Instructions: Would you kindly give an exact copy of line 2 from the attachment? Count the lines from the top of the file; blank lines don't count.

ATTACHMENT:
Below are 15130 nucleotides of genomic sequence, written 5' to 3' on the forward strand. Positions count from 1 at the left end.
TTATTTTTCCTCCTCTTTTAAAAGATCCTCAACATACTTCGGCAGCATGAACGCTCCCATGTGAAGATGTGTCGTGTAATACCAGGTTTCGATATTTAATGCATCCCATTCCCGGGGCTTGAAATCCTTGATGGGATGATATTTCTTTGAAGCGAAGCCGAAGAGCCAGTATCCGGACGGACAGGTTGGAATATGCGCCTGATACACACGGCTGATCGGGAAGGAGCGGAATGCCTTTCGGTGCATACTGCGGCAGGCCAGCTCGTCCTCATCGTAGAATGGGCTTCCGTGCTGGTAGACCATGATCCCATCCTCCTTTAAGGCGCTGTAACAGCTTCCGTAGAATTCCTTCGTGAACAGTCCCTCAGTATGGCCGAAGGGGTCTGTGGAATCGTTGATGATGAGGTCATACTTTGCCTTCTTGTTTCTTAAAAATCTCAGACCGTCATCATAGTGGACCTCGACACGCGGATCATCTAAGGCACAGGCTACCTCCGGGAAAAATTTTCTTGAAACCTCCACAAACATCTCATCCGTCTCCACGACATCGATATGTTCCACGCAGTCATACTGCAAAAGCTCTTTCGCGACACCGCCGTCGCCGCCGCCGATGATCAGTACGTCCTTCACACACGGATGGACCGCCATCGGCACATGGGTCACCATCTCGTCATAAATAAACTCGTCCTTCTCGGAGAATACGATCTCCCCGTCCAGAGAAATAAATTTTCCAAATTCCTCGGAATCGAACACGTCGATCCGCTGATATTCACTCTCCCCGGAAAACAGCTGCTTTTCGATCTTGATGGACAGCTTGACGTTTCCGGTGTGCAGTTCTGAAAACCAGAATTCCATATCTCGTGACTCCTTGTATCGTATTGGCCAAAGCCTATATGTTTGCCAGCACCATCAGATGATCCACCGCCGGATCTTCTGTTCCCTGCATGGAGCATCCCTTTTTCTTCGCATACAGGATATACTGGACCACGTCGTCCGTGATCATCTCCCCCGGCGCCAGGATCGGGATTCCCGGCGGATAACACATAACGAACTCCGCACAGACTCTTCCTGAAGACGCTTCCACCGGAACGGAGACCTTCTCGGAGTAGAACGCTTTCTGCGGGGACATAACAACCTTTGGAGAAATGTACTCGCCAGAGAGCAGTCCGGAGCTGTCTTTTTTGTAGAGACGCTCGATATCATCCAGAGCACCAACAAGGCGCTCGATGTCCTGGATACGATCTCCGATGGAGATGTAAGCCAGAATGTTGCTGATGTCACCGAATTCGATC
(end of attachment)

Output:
TTATTTTTCCTCCTCTTTTAAAAGATCCTCAACATACTTCGGCAGCATGAACGCTCCCATGTGAAGATGTGTCGTGTAATACCAGGTTTCGATATTTAATGCATCCCATTCCCGGGGCTTGAAATCCTTGATGGGATGATATTTCTTTGAAGCGAAGCCGAAGAGCCAGTATCCGGACGGACAGGTTGGAATATGCGCCTGATACACACGGCTGATCGGGAAGGAGCGGAATGCCTTTCGGTGCATACTGCGGCAGGCCAGCTCGTCCTCATCGTAGAATGGGCTTCCGTGCTGGTAGACCATGATCCCATCCTCCTTTAAGGCGCTGTAACAGCTTCCGTAGAATTCCTTCGTGAACAGTCCCTCAGTATGGCCGAAGGGGTCTGTGGAATCGTTGATGATGAGGTCATACTTTGCCTTCTTGTTTCTTAAAAATCTCAGACCGTCATCATAGTGGACCTCGACACGCGGATCATCTAAGGCACAGGCTACCTCCGGGAAAAATTTTCTTGAAACCTCCACAAACATCTCATCCGTCTCCACGACATCGATATGTTCCACGCAGTCATACTGCAAAAGCTCTTTCGCGACACCGCCGTCGCCGCCGCCGATGATCAGTACGTCCTTCACACACGGATGGACCGCCATCGGCACATGGGTCACCATCTCGTCATAAATAAACTCGTCCTTCTCGGAGAATACGATCTCCCCGTCCAGAGAAATAAATTTTCCAAATTCCTCGGAATCGAACACGTCGATCCGCTGATATTCACTCTCCCCGGAAAACAGCTGCTTTTCGATCTTGATGGACAGCTTGACGTTTCCGGTGTGCAGTTCTGAAAACCAGAATTCCATATCTCGTGACTCCTTGTATCGTATTGGCCAAAGCCTATATGTTTGCCAGCACCATCAGATGATCCACCGCCGGATCTTCTGTTCCCTGCATGGAGCATCCCTTTTTCTTCGCATACAGGATATACTGGACCACGTCGTCCGTGATCATCTCCCCCGGCGCCAGGATCGGGATTCCCGGCGGATAACACATAACGAACTCCGCACAGACTCTTCCTGAAGACGCTTCCACCGGAACGGAGACCTTCTCGGAGTAGAACGCTTTCTGCGGGGACATAACAACCTTTGGAGAAATGTACTCGCCAGAGAGCAGTCCGGAGCTGTCTTTTTTGTAGAGACGCTCGATATCATCCAGAGCACCAACAAGGCGCTCGATGTCCTGGATACGATCTCCGATGGAGATGTAAGCCAGAATGTTGCTGATGTCACCGAATTCGATC